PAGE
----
Editorial - Police policy must change

September 24, 1997

I confess to being a newspaper throwback. I like newspapers to be black and white. In fact, I'm not big on pictures in general. Or graphics.

Blame us writers and the lawyers. Our stories have become Valium in print. Fewer people like to write anymore, and for those who do, there are editors and lawyers who won't let them.

Newspapers fret over lost circulation, but it's really no mystery. If everything that was discussed in the newsroom made it into print we'd have to beat the subscribers off with a stick.


But by the time news stories get to you they are so bleached of color, so rinsed of meaning, so stripped of phraseology and interest it's no wonder people tune out.

I blame USA Today, that industry leader that will be the death of the industry.

USA Today ushered in the now industry-standard 10-inch story. How long is 10 inches? In the Bible it gets you from "In the beginning" to just about the creation of the moon. Had USA Today editors worked during the time of Genesis, the fishes never would have hatched, much less the men and beasts.

So now, just about the time a news story is in danger of becoming interesting it's cut off at the quick.

I miss the smoke in the newsroom too, at least metaphorically speaking. I miss the days when the difference between a statehouse pressroom and a senate cloakroom was that the pressroom was afforded only kegs of beer, while the senate was treated to kegs of whiskey. (Hey, were the laws passed then any worse than the laws passed today? Were the stories about those laws any worse?)

I miss the competition. I miss the days when every town had at least two papers and if you sat on a story for a minute you'd get your toukas beat by an opposing reporter and then have it surgically removed by your own editor.

Oh, sorry, I don't meeaaan all this.

My uncalled for fit of surliness is brought to you by the fact that Jo Smith, our 23-year veteran librarian and unofficial ombudsman and moral sounding board retired last month.

Normally when I hit upon a fit such as this I would take it to Jo and we'd commiserate about the good old days and about how things ought to be, and my fiery pen would be cooled to little more than a ruddy coal. But look what happens now that she's gone. I've just ensured that no one in the business will ever speak to me again.

Jo's trademark is to close her eyes, shake her head slowly from side to side and commence with a gravelly, drawn out "I just don't know..." It was up to us to fill in the blank. I just don't know...

a) ...what this world is coming to.

b) ...why they do it this idiotic way.

c) things got to be this screwed up.

Jo left the company at a natural break, as the last vestiges of paper were being replaced with electronic impulses.

Now we've entered the slick new age of the electronic library. When you wish to find a back story it's very simple.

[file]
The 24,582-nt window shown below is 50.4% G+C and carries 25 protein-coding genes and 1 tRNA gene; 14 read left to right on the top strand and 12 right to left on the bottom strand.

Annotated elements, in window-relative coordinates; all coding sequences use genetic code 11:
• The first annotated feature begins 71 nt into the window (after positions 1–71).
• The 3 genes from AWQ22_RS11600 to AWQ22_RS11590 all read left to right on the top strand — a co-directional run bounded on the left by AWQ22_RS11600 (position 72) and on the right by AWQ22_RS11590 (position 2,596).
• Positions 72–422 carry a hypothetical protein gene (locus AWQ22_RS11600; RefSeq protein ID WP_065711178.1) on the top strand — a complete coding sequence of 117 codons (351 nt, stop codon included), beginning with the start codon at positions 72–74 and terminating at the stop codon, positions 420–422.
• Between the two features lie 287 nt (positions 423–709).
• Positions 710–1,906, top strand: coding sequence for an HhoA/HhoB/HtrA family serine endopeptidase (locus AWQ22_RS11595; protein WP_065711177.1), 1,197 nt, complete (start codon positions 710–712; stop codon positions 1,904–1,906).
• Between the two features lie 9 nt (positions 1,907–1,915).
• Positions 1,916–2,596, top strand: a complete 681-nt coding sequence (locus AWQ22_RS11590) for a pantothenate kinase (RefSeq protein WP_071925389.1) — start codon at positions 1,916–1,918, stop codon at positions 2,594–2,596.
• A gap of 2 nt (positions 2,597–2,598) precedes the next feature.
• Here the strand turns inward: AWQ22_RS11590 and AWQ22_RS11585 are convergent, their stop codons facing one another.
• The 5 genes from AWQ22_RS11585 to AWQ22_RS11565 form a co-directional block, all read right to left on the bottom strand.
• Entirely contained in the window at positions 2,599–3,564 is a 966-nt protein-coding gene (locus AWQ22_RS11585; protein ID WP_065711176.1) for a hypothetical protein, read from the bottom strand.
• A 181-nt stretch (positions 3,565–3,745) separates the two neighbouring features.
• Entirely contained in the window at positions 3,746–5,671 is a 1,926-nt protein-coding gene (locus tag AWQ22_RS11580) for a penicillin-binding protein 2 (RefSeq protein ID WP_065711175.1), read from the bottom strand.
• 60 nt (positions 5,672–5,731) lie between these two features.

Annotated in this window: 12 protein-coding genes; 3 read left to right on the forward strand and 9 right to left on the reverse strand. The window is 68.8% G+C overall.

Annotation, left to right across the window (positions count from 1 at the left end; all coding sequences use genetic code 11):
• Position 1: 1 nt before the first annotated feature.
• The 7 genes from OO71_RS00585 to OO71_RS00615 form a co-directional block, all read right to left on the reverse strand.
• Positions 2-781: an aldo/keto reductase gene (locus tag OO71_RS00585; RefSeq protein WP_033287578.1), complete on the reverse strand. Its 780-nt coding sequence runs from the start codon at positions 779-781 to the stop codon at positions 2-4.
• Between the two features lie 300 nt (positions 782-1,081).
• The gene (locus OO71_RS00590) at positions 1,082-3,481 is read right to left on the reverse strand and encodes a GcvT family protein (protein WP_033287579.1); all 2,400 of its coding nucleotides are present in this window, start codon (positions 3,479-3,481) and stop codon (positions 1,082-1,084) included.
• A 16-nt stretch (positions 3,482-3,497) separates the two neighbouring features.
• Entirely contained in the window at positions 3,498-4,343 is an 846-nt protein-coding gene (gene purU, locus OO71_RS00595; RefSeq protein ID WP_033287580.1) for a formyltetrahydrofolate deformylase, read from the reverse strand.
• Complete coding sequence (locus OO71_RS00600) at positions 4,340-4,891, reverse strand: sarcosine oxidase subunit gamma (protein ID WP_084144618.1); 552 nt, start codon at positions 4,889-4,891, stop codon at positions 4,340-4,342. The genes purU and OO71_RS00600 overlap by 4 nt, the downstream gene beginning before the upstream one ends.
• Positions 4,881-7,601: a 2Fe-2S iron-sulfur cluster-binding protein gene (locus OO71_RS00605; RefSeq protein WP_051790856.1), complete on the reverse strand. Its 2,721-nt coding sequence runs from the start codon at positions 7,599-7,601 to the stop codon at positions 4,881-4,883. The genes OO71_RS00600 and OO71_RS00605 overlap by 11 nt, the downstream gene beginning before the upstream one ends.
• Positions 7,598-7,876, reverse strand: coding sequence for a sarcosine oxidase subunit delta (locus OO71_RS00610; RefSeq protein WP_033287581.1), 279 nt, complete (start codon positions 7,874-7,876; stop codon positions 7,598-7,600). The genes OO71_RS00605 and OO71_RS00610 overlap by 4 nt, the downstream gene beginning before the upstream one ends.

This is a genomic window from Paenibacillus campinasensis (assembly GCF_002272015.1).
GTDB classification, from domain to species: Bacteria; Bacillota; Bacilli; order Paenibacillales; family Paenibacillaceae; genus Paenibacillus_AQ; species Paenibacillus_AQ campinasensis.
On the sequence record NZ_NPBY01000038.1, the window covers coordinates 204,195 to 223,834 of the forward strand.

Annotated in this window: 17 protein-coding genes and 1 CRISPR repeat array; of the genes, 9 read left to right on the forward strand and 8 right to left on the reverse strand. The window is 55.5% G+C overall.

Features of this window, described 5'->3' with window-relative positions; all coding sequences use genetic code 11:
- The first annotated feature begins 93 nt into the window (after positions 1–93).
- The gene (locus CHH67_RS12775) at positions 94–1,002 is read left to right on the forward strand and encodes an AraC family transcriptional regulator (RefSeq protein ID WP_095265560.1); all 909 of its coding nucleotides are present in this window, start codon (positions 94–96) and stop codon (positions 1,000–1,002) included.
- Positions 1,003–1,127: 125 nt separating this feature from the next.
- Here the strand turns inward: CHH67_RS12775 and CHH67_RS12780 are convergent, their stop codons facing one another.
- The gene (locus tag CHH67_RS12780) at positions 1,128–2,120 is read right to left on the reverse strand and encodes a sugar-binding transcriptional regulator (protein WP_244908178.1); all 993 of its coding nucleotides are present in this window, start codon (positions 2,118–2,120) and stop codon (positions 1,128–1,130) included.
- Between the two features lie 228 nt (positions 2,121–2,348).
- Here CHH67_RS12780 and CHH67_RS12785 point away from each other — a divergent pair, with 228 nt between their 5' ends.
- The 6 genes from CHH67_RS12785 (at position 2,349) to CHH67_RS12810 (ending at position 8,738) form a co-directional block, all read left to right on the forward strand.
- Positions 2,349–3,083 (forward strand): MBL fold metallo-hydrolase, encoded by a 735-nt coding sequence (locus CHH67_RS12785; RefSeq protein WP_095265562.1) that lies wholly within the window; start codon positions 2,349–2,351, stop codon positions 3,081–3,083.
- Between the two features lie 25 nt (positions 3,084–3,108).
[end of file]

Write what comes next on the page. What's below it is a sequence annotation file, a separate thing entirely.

First you determine in which year the story was published. That usually only takes a couple phone calls or a trip to the bound editions to get a handle on the time frame.

Next you need to find out what the reporter who wrote the article called, or "slugged," the story. That's a simple matter of tracking down the reporter and asking - unless the reporter is on vacation or has left the company.

When you learn the slug you type the "keyword" into a "find" program and you are instantly rewarded with 15,000 choices that you need to weed through to find the exact story you want - unless somehow the slug has been changed, in which case you need to start again.

In the primitive, crude, obsolete days of the past you would have to yell "Jo, I need the last Mack contract-vote story we did" and she'd have a photocopy of it, along with a half-dozen follow-ups, on your desk in about two minutes tops.

Jo was also my Ideas Department, always scanning the East Coast papers and ensuring that I didn't miss anything wacky or absurd.

No one cuts through the bull or sees to the truth of the matter better than Jo. She taught me so much. Every time I'd start falling in with an official line of guff Jo would burst forth with an irascible HA! and return me to the straight and narrow.

My lasting vision of Jo was created shortly after I'd joined the company in 1985. She was surveying the newsroom just as carefully and painstakingly as if she were thinking of having one decorated like it.

What she saw were a bunch of pleasant faces, amicably chatting, typing and placing phone calls. She sighed and said "Everybody's just too happy here, you know?" I didn't, so she elaborated. "Everybody gets along."

That failed to clarify things for me so she sighed again and made one last effort. "Nobody gets in any fights anymore."

It was only later that I learned reporters in the past had actually come to physical blows in the parking lot over who would get to handle a choice story assignment.

And I learned that what Jo missed was the tenacious, passionate editors and reporters who scrapped down in the dirt after every detail, every fact, and wrote richly to tell stories and enchant readers.

Jo was right. Perhaps our hand has been forced by matters beyond our control, but we've entered a world of fraidy-cat journalism where words have been sacrificed in the name of graphics and lawyers and written sound bites and pictures and cutesy design tricks and articles that are too short to be called stories.

What have we done to this once-proud profession?

I just don't know.

Tim Rowland is a Herald-Mail columnist.

The Herald-Mail Articles